How can you tell when something has gained enough traction and acceptance in the software development field that it can definitely no longer be ignored or minimalized? When it’s popular enough to be the basis for a scam.

Here, Michael Bolton blogs about a supposed “agile testing certification.” It looks like a total scam to me right from the start – lack of details or links to other organizations, use of copyrighted images, and mostly the horrifically botched English spelling, grammar, and punctuation. But to his credit, Michael attempts to do some research into who the “World Agile Qualifications Board” is, and just why they have any authority to offer certifications such as “Agile Practitioner Certificate” and “Agile Master Certificate.” I won’t link to the scam site here; please read Michael’s post, where he provides a link.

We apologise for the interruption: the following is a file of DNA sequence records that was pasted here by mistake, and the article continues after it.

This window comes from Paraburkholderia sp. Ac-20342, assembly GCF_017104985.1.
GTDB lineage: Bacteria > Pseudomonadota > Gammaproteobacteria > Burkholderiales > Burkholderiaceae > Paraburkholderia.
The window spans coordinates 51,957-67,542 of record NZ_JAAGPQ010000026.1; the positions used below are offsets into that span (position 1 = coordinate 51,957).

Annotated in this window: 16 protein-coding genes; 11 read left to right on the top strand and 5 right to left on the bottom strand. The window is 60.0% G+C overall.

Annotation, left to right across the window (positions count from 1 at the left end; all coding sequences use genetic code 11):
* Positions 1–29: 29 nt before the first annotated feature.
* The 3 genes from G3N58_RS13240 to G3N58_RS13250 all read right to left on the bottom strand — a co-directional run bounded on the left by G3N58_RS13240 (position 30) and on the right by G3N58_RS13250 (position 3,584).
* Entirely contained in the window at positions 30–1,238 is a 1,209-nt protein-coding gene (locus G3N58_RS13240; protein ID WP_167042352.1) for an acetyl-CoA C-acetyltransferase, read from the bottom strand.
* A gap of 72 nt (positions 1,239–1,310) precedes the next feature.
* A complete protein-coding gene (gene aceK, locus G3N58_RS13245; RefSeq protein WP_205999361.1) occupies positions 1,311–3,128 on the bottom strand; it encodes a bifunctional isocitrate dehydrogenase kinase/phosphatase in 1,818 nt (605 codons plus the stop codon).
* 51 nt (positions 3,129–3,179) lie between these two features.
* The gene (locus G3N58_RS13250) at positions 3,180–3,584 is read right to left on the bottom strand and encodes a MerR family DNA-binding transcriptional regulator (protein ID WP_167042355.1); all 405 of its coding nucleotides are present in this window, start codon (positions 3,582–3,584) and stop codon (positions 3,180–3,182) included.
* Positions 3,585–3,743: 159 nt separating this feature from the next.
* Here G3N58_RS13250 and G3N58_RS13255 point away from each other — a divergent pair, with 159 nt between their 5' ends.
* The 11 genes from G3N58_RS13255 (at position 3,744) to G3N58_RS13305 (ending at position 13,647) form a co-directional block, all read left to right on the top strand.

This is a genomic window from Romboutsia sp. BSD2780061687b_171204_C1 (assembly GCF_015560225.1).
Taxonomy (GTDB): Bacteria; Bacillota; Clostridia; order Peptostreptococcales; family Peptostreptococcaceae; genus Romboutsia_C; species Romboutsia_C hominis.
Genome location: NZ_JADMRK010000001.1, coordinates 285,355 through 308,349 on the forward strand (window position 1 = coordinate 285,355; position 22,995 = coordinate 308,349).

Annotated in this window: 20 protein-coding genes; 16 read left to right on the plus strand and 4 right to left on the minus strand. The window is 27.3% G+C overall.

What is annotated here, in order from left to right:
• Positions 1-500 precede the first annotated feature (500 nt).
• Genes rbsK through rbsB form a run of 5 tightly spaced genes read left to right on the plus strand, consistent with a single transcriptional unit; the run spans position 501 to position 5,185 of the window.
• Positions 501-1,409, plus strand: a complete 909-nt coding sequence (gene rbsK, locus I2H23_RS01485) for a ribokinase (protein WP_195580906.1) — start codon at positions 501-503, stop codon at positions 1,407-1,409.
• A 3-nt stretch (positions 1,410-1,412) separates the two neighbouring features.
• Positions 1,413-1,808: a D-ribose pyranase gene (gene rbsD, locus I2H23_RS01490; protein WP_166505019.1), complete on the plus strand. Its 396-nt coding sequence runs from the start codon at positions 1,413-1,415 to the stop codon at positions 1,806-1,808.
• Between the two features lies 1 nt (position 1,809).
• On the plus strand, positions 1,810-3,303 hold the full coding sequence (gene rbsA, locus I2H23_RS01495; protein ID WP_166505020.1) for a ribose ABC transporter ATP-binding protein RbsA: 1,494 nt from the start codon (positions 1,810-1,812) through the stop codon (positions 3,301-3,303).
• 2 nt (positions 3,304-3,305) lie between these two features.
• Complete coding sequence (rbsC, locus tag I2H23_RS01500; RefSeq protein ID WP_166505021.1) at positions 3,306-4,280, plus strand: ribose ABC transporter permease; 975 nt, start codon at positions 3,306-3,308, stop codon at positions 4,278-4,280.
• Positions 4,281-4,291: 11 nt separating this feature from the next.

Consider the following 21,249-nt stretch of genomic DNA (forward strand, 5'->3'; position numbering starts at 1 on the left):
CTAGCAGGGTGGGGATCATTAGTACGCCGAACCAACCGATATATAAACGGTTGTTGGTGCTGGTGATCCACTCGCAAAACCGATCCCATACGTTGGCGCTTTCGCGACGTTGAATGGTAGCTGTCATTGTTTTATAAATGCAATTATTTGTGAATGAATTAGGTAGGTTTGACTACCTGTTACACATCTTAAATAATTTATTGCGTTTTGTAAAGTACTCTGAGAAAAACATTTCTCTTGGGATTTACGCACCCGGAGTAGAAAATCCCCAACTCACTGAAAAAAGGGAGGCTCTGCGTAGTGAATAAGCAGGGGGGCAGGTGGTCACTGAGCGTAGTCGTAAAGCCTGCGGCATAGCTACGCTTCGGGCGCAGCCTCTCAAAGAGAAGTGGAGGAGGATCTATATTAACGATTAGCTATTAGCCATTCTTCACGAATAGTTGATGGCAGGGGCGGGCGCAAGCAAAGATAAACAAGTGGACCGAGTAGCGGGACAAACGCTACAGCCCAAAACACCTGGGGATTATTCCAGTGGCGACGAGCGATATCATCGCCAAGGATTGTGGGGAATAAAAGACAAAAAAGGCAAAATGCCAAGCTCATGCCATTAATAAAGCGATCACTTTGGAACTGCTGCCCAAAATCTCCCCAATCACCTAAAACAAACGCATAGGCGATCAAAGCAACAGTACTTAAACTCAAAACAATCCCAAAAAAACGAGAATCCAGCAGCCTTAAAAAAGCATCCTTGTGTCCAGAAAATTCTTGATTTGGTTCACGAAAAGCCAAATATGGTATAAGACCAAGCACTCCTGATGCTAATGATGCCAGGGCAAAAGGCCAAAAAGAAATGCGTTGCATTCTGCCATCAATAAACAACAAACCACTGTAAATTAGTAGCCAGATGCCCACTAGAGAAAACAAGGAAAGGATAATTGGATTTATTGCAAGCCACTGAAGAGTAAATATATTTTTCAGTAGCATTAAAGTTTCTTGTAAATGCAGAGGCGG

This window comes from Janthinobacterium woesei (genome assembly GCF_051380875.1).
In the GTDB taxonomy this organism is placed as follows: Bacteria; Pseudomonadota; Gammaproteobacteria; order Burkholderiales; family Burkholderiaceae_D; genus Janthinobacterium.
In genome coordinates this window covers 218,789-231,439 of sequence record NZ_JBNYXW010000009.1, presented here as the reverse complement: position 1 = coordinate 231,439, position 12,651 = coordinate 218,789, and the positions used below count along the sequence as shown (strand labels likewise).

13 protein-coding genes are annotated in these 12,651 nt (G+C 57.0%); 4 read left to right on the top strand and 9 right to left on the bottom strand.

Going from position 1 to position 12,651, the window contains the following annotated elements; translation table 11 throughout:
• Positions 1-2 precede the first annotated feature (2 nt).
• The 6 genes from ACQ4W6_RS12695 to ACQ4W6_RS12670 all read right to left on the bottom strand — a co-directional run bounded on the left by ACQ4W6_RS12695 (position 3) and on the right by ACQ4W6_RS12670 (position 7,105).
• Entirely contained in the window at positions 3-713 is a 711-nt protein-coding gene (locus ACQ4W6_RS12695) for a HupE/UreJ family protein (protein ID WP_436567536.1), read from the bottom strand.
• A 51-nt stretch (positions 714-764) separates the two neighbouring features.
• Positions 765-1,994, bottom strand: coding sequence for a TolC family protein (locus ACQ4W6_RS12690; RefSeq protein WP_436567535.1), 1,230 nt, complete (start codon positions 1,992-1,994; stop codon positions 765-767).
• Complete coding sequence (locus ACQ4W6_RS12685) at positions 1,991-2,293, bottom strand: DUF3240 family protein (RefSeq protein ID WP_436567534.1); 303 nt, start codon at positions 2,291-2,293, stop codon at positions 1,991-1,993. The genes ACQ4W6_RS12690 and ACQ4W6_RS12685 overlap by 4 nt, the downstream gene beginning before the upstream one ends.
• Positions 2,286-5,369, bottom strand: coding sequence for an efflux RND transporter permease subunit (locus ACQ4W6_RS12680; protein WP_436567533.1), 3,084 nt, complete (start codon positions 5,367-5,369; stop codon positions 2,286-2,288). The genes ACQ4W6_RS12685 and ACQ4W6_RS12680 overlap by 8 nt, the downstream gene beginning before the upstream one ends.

Here’s what I predict will happen to anyone who actually tries to sign up for the first “training” offered:

1. Response will include instructions for paying the £990 fee, possibly via credit card but most likely via some obscure method such as money order or wire service.

2. Once they’ve tricked enough suckers into paying up front, right around May 2009, the website will disappear.

Pathetic? Yes. But also kind of cool – if someone has bothered to make a scam based on agile testing, it must be pretty well accepted in our industry, right? At least that’s my positive spin on it. 😉

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